debt

Fiscal Prudence in New Jersey

Gov. Chris Christie in Illinois this month [Feb. 2015]. His office vowed to appeal a judge’s ruling on public employee pensions. (Credit Jim Young/Reuters)

As New Jersey reels from yet another legal scandal reaching the office of Gov. Chris Christie (R), it really is hard to know where to begin. Naturally, it is tempting to start “at the beginning”, but sometimes that is a difficult proposition, since nothing ever begins. So let us start, then, with Katie Zernike of the New York Times:

In a major blow to Gov. Chris Christie, a New Jersey judge ruled on Monday that he violated state law when he declined to make the full payment into the state’s pension system for public employees last year and ordered him to find a way to fund it now.

Earlier this month we learned that the governor, who once promised “a new era of accountability and transparency” was “waging 23 battles to keep state documents secret” amid a flurry of ethics investigations that have challenged his political ambitions. Zernike notes:

The decision further complicates Mr. Christie’s hopes of reviving his presidential ambitions, which have suffered in recent weeks as his approval ratings in New Jersey have sunk to the lowest point of his tenure, and Republican donors have moved to other contenders for the party’s nomination.

Mr. Christie will now be scrambling also to find the $1.57 billion the judge ordered him to pay.

And while it is easy enough to start, and even finish, with a roll of the eyes because Chris Christie has once again managed to do whatever it is he thinks he is doing, we ought not gloss over the other powerful irony, here. After all, what did Christie accomplish by skipping out on the pension system?

Well, he actually managed to convince Fitch Ratings to downgrade New Jersey debt. And he only had to break the law to do so. At some point, nobody can rightly claim to be surprised.

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Image note: Gov. Chris Christie in Illinois this month. His office vowed to appeal a judge’s ruling on public employee pensions. (Credit: Jim Young/Reuters)

Zernike, Kate. “Christie Broke Law With Pension Move, New Jersey Judge Says”. The New York Times. 23 February 2015.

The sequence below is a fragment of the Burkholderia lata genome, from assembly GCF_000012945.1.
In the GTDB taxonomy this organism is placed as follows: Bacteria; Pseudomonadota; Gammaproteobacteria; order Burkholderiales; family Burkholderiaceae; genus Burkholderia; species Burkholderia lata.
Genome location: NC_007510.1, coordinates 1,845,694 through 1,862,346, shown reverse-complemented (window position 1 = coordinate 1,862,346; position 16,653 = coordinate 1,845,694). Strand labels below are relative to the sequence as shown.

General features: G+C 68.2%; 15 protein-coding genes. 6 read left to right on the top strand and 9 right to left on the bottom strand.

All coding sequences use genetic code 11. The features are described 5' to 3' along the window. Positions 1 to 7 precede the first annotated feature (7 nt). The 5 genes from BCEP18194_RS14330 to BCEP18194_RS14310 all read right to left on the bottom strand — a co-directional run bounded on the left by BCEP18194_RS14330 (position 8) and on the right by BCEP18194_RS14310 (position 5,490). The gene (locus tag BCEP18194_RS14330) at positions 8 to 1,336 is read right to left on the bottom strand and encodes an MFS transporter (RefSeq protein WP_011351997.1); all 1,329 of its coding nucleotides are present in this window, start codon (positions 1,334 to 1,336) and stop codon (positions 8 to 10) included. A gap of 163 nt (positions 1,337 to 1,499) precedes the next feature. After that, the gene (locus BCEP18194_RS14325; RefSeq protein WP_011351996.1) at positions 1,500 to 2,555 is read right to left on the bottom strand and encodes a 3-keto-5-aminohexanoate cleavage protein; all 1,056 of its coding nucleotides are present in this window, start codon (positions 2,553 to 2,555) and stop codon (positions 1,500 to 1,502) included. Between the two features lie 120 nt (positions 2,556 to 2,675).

Redden, Molly. “Chris Christie Is Now Waging 23 Court Battles to Keep State Documents Secret”. Mother Jones. 4 February 2015.

Rizzo, Salvador. “Fitch downgrades N.J. debt, saying Christie is repudiating his pension reform”. The Star-Ledger. 5 September 2014.

What Is Caesar’s

12-month graph showing stock prices for Caesar's Entertainment Corp. (CZR), as of 25 November 2014. (via Yahoo! Finance)

Try to follow the latest twists and turns in the CZR debacle—

A Caesars Entertainment Corp. (CZR) creditor group said managers should be stripped of control of the casino company’s operating unit because they looted the subsidiary of billions of dollars in assets.

UMB Bank, trustee for first-lien noteholders owed about $1.25 billion, sued Caesars today in Delaware Chancery Court, repeating allegations made by junior creditors in August.

Today’s suit, the first by senior creditors, came after some of them had agreed on the outline of a debt restructuring plan for the operating unit. The first-lien creditors today asked the court to appoint a receiver for the unit ....

.... Bonderman and the other directors “have thoroughly ransacked CEOC in a sweeping and now transparent plan to take CEOC’s prime assets for themselves and leave its liabilities and creditors behind,” according to today’s filing.

Caesars has said its largest division won’t have enough cash to repay debts by the fourth quarter of 2015 if it can’t restructure its obligations through refinancing, creditor negotiations or bankruptcy.

(Church and Keller)

—and then shrug and tell yourself, “It’s business. Nothing unusual here.”

Now, then, how does that feel?

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Church, Steven and Laura J. Keller. “Caesars Lenders Seek Receiver, Claiming Unit Was Looted “. Bloomberg. 25 November 2014.